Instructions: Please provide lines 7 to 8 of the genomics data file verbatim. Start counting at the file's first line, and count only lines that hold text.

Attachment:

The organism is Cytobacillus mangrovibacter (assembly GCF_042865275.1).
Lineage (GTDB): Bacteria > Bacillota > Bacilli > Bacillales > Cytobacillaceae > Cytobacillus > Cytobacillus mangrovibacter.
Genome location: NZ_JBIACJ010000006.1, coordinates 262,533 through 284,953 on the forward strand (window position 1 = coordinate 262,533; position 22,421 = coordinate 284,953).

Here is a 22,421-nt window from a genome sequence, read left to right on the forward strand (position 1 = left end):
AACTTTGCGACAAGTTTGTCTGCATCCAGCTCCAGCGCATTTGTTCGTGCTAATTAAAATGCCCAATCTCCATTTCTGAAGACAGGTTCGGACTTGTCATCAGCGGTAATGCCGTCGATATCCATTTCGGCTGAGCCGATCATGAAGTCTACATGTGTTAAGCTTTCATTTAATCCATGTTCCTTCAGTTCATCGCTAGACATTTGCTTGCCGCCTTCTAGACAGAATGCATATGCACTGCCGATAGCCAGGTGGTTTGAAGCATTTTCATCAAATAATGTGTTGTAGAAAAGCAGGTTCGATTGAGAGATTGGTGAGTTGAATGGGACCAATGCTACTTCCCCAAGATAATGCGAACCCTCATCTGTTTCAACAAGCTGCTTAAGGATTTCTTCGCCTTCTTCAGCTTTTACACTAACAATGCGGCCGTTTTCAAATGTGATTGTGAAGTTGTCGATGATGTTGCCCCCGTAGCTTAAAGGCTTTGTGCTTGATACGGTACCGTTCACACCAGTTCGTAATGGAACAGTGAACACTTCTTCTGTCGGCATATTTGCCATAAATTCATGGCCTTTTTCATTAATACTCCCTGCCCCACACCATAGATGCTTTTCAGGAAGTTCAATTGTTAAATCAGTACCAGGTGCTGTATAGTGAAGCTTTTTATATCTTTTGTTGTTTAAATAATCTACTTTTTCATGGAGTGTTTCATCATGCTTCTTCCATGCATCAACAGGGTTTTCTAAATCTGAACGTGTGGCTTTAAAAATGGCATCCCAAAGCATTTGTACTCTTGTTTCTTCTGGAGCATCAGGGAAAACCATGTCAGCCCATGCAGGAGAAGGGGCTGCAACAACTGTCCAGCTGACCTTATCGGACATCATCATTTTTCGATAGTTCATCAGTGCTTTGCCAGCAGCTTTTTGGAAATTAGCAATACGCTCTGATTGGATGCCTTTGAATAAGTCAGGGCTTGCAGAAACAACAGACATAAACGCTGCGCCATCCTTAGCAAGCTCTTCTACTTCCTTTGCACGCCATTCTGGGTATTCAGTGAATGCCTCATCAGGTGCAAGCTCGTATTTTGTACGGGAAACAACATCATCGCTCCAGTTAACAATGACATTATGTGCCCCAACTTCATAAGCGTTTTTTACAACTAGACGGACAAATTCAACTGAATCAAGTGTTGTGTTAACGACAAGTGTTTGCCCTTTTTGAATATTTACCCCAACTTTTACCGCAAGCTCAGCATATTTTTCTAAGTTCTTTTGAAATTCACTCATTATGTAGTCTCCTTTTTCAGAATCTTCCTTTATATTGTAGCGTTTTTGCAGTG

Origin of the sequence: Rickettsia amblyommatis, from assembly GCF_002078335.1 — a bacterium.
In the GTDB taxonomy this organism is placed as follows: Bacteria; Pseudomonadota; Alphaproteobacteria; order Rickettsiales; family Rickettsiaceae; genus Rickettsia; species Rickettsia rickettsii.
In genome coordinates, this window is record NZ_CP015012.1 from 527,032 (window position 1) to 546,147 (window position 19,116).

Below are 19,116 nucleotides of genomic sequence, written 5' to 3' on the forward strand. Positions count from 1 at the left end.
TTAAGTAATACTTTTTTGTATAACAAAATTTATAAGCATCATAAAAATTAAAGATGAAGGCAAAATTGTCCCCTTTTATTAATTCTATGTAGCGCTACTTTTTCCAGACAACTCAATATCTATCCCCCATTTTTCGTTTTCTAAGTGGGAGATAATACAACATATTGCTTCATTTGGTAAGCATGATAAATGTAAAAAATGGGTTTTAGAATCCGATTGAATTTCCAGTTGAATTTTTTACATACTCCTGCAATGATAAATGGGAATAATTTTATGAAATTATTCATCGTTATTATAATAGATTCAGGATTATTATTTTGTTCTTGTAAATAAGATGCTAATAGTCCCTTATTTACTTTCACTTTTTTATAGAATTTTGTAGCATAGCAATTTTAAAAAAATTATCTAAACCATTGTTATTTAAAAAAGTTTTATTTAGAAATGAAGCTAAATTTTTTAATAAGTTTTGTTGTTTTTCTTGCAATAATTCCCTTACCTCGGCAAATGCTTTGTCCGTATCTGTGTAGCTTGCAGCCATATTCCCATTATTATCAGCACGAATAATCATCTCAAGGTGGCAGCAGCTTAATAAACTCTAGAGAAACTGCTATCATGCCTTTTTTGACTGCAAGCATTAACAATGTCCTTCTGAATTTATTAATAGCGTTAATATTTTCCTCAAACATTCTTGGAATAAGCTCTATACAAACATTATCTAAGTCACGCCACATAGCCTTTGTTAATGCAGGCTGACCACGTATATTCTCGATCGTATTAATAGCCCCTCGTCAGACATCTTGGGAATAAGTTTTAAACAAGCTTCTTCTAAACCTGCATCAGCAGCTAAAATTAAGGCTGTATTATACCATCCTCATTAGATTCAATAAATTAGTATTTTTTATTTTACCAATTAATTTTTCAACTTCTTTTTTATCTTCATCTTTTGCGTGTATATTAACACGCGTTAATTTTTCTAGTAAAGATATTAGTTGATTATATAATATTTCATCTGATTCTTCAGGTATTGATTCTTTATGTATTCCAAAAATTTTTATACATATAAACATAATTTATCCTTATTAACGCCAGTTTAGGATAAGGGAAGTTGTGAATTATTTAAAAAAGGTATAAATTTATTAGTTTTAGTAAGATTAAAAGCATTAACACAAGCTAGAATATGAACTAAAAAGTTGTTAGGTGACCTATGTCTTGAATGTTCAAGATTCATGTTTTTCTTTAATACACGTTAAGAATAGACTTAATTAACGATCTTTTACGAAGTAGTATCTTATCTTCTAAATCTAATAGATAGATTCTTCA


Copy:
In the GTDB taxonomy this organism is placed as follows: Bacteria; Pseudomonadota; Alphaproteobacteria; order Rickettsiales; family Rickettsiaceae; genus Rickettsia; species Rickettsia rickettsii.
In genome coordinates, this window is record NZ_CP015012.1 from 527,032 (window position 1) to 546,147 (window position 19,116).